Can medical scribes decrease patient wait time?
A new study from the University of Colorado Denver finds that medical scribes, or specialists who prepare patient medical charts, significantly decrease physician overtime and patient wait time in emergency room settings.
A nine-month randomized experiment in three emergency rooms in the Denver area was designed to determine the causal impact of a scribe’s presence on measures of physician productivity. Research concluded that scribes reduce patient wait times by about 13 minutes per patient. Scribes also greatly decrease the amount of time a physician spends after a shift completing patient charts, lowering overtime costs for emergency departments.
Antifungals and probiotics could play critical role in new therapeutic approaches for IBD.
Scientists have determined that fungus may play a key role in chronic intestinal inflammation disorders. They found that patients with Crohn’s disease tend to have much higher levels of the fungus Candida tropicalis compared to their healthy family members. A new review looks at these findings and provides insights into potential new therapeutic approaches using antifungals and probiotics in the treatment of inflammatory bowel diseases.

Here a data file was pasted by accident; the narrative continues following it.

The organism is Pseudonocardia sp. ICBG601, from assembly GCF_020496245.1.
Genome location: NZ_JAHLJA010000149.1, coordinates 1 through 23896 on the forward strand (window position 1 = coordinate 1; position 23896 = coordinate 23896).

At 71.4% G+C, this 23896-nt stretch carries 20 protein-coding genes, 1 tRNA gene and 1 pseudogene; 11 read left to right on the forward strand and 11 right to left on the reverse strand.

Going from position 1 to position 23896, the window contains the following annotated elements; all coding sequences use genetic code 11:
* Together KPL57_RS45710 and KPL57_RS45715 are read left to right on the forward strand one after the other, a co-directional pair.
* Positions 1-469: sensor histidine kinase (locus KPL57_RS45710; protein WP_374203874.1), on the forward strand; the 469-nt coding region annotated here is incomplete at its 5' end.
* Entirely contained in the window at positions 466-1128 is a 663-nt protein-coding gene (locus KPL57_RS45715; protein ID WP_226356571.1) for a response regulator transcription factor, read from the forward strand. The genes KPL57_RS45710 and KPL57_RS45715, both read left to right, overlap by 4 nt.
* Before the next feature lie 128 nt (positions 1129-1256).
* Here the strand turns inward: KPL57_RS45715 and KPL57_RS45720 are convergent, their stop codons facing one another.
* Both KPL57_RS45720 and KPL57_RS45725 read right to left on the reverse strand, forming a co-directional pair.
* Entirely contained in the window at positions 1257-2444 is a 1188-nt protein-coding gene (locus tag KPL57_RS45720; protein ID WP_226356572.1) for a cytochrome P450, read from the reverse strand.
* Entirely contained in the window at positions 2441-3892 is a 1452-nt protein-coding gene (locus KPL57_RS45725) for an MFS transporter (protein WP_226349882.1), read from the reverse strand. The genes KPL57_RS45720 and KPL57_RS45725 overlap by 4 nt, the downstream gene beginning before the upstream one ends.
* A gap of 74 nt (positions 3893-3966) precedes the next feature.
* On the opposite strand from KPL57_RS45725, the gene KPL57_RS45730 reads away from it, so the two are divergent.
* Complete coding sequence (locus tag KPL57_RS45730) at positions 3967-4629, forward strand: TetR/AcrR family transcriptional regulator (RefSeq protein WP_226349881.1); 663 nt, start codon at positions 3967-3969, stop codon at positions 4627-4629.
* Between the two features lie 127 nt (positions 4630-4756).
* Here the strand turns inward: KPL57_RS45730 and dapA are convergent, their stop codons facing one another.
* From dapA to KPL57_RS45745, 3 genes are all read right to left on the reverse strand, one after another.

Tulane researchers explore brain protein’s potential link to epilepsy, autism and schizophrenia.
A Tulane University research team received a two-year grant from the NIH to study the role of a Shox2, a protein in the brain important for development and function of the thalamus. They are exploring Shox2’s potential link to epilepsy, autism and schizophrenia, as abnormal function of the thalamus has been linked to these pathological conditions.